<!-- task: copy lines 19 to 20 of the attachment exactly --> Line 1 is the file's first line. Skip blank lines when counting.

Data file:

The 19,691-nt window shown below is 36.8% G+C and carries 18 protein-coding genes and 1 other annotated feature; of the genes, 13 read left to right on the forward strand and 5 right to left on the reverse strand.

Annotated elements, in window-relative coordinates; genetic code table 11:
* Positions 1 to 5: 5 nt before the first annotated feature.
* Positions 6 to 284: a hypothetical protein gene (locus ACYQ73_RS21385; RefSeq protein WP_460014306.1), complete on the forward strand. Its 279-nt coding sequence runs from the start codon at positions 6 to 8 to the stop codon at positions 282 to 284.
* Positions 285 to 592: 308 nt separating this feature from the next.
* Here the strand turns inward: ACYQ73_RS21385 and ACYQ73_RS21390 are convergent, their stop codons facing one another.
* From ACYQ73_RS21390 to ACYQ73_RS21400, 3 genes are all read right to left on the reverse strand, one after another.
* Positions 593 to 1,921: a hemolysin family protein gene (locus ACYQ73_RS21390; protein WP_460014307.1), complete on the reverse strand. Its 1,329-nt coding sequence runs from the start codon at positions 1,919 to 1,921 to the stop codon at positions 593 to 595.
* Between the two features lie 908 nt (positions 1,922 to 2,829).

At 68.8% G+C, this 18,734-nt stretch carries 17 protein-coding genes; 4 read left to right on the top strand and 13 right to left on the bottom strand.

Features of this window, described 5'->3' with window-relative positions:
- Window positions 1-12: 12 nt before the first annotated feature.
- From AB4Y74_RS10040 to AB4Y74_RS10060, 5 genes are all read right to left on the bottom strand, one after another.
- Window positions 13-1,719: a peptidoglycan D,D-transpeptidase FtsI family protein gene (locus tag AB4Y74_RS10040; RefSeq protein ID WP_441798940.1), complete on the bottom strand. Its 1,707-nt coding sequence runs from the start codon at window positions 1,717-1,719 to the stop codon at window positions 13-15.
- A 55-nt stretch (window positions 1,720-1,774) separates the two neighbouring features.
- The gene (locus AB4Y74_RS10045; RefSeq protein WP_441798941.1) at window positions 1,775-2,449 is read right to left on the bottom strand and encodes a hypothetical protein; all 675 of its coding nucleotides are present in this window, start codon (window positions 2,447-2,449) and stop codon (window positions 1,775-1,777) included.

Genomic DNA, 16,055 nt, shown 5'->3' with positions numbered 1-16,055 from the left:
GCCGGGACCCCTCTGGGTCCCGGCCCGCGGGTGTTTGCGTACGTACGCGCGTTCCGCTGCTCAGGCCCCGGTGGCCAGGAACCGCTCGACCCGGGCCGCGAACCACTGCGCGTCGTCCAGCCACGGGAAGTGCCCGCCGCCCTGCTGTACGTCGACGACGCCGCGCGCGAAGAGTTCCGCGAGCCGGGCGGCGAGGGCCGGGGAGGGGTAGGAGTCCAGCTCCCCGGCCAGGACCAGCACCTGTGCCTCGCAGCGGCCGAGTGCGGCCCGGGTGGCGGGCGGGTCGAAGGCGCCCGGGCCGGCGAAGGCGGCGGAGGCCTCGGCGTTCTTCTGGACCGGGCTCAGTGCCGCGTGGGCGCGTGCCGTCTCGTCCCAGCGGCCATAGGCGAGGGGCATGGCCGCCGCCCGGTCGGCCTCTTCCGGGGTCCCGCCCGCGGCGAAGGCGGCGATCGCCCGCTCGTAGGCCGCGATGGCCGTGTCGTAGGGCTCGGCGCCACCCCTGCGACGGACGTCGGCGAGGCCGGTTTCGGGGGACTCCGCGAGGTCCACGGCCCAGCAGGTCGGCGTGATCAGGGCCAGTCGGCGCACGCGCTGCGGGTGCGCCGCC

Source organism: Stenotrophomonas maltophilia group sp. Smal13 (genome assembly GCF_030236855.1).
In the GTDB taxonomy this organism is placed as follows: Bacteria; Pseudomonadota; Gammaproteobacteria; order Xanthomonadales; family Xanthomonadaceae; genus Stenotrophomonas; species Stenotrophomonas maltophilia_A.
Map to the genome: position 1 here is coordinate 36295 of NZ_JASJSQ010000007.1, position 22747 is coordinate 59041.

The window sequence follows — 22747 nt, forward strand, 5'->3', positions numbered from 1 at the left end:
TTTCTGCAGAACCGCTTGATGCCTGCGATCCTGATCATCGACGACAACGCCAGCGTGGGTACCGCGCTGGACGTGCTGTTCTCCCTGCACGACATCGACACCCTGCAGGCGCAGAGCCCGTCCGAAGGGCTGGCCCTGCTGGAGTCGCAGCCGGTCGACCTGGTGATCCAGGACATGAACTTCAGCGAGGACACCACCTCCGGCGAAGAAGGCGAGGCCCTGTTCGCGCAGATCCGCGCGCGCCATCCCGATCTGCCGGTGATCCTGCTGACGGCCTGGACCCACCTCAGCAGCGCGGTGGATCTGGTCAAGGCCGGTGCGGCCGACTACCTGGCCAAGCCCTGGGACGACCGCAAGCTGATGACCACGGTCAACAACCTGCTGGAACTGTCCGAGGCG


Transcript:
Source organism: Stenotrophomonas maltophilia group sp. Smal13 (genome assembly GCF_030236855.1).
In the GTDB taxonomy this organism is placed as follows: Bacteria; Pseudomonadota; Gammaproteobacteria; order Xanthomonadales; family Xanthomonadaceae; genus Stenotrophomonas; species Stenotrophomonas maltophilia_A.